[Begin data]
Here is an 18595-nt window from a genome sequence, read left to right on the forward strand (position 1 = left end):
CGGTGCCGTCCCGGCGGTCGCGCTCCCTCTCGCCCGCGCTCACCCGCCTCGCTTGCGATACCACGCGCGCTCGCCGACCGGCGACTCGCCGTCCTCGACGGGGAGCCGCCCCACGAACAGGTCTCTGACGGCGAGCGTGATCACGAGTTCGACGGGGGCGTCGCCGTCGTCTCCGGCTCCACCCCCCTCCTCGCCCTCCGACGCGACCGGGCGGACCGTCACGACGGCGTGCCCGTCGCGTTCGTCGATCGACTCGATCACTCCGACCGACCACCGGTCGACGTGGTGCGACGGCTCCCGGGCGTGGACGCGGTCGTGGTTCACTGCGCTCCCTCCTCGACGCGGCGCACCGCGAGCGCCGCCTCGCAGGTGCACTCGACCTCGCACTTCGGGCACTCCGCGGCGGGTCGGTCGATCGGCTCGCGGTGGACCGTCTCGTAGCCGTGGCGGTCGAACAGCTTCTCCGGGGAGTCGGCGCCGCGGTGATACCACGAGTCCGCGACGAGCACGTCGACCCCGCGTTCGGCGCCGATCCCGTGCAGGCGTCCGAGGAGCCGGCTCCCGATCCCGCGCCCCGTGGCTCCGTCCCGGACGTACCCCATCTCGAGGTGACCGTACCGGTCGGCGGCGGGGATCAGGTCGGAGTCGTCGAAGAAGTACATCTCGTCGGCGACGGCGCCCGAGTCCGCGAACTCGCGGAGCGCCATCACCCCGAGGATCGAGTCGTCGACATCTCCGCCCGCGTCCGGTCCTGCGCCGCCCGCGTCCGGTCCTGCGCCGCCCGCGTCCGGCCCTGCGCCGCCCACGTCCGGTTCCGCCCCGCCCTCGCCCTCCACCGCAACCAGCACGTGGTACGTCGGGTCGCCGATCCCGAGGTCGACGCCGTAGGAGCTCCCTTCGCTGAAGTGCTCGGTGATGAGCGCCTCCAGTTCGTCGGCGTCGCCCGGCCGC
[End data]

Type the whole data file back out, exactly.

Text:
Here is an 18595-nt window from a genome sequence, read left to right on the forward strand (position 1 = left end):
CGGTGCCGTCCCGGCGGTCGCGCTCCCTCTCGCCCGCGCTCACCCGCCTCGCTTGCGATACCACGCGCGCTCGCCGACCGGCGACTCGCCGTCCTCGACGGGGAGCCGCCCCACGAACAGGTCTCTGACGGCGAGCGTGATCACGAGTTCGACGGGGGCGTCGCCGTCGTCTCCGGCTCCACCCCCCTCCTCGCCCTCCGACGCGACCGGGCGGACCGTCACGACGGCGTGCCCGTCGCGTTCGTCGATCGACTCGATCACTCCGACCGACCACCGGTCGACGTGGTGCGACGGCTCCCGGGCGTGGACGCGGTCGTGGTTCACTGCGCTCCCTCCTCGACGCGGCGCACCGCGAGCGCCGCCTCGCAGGTGCACTCGACCTCGCACTTCGGGCACTCCGCGGCGGGTCGGTCGATCGGCTCGCGGTGGACCGTCTCGTAGCCGTGGCGGTCGAACAGCTTCTCCGGGGAGTCGGCGCCGCGGTGATACCACGAGTCCGCGACGAGCACGTCGACCCCGCGTTCGGCGCCGATCCCGTGCAGGCGTCCGAGGAGCCGGCTCCCGATCCCGCGCCCCGTGGCTCCGTCCCGGACGTACCCCATCTCGAGGTGACCGTACCGGTCGGCGGCGGGGATCAGGTCGGAGTCGTCGAAGAAGTACATCTCGTCGGCGACGGCGCCCGAGTCCGCGAACTCGCGGAGCGCCATCACCCCGAGGATCGAGTCGTCGACATCTCCGCCCGCGTCCGGTCCTGCGCCGCCCGCGTCCGGTCCTGCGCCGCCCGCGTCCGGCCCTGCGCCGCCCACGTCCGGTTCCGCCCCGCCCTCGCCCTCCACCGCAACCAGCACGTGGTACGTCGGGTCGCCGATCCCGAGGTCGACGCCGTAGGAGCTCCCTTCGCTGAAGTGCTCGGTGATGAGCGCCTCCAGTTCGTCGGCGTCGCCCGGCCGC